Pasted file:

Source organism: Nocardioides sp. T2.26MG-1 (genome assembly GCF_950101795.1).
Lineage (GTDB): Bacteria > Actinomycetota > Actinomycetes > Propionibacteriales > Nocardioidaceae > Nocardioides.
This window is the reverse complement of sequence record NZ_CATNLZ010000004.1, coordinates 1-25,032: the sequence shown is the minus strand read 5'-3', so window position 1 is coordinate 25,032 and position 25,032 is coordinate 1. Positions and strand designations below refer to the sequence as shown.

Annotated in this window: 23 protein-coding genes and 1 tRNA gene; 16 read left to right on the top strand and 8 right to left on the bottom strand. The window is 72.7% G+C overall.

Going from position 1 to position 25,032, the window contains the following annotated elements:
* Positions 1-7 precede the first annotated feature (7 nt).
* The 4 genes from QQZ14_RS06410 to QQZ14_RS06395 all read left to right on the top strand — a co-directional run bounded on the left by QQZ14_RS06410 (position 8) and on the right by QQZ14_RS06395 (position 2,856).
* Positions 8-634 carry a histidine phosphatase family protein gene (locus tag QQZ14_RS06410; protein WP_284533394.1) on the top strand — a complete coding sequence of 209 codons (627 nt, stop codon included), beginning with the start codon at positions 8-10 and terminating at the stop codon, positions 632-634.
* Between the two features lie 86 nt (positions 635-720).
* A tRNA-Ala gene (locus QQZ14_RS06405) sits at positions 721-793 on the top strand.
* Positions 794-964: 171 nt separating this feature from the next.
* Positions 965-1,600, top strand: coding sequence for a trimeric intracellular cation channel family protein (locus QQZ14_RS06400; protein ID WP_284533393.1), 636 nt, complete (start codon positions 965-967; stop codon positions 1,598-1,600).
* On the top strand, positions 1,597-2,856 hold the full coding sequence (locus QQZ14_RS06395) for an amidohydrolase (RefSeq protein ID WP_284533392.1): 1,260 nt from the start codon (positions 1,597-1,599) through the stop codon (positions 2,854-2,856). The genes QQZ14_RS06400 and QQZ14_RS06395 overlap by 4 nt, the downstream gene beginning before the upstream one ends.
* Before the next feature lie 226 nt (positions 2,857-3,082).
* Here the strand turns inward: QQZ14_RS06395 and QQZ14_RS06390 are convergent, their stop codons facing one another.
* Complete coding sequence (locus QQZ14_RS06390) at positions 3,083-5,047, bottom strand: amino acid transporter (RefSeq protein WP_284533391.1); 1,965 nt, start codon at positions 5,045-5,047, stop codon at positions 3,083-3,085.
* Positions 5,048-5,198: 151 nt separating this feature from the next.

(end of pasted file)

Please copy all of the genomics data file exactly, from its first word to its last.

Source organism: Nocardioides sp. T2.26MG-1 (genome assembly GCF_950101795.1).
Lineage (GTDB): Bacteria > Actinomycetota > Actinomycetes > Propionibacteriales > Nocardioidaceae > Nocardioides.
This window is the reverse complement of sequence record NZ_CATNLZ010000004.1, coordinates 1-25,032: the sequence shown is the minus strand read 5'-3', so window position 1 is coordinate 25,032 and position 25,032 is coordinate 1. Positions and strand designations below refer to the sequence as shown.

Annotated in this window: 23 protein-coding genes and 1 tRNA gene; 16 read left to right on the top strand and 8 right to left on the bottom strand. The window is 72.7% G+C overall.

Going from position 1 to position 25,032, the window contains the following annotated elements:
* Positions 1-7 precede the first annotated feature (7 nt).
* The 4 genes from QQZ14_RS06410 to QQZ14_RS06395 all read left to right on the top strand — a co-directional run bounded on the left by QQZ14_RS06410 (position 8) and on the right by QQZ14_RS06395 (position 2,856).
* Positions 8-634 carry a histidine phosphatase family protein gene (locus tag QQZ14_RS06410; protein WP_284533394.1) on the top strand — a complete coding sequence of 209 codons (627 nt, stop codon included), beginning with the start codon at positions 8-10 and terminating at the stop codon, positions 632-634.
* Between the two features lie 86 nt (positions 635-720).
* A tRNA-Ala gene (locus QQZ14_RS06405) sits at positions 721-793 on the top strand.
* Positions 794-964: 171 nt separating this feature from the next.
* Positions 965-1,600, top strand: coding sequence for a trimeric intracellular cation channel family protein (locus QQZ14_RS06400; protein ID WP_284533393.1), 636 nt, complete (start codon positions 965-967; stop codon positions 1,598-1,600).
* On the top strand, positions 1,597-2,856 hold the full coding sequence (locus QQZ14_RS06395) for an amidohydrolase (RefSeq protein ID WP_284533392.1): 1,260 nt from the start codon (positions 1,597-1,599) through the stop codon (positions 2,854-2,856). The genes QQZ14_RS06400 and QQZ14_RS06395 overlap by 4 nt, the downstream gene beginning before the upstream one ends.
* Before the next feature lie 226 nt (positions 2,857-3,082).
* Here the strand turns inward: QQZ14_RS06395 and QQZ14_RS06390 are convergent, their stop codons facing one another.
* Complete coding sequence (locus QQZ14_RS06390) at positions 3,083-5,047, bottom strand: amino acid transporter (RefSeq protein WP_284533391.1); 1,965 nt, start codon at positions 5,045-5,047, stop codon at positions 3,083-3,085.
* Positions 5,048-5,198: 151 nt separating this feature from the next.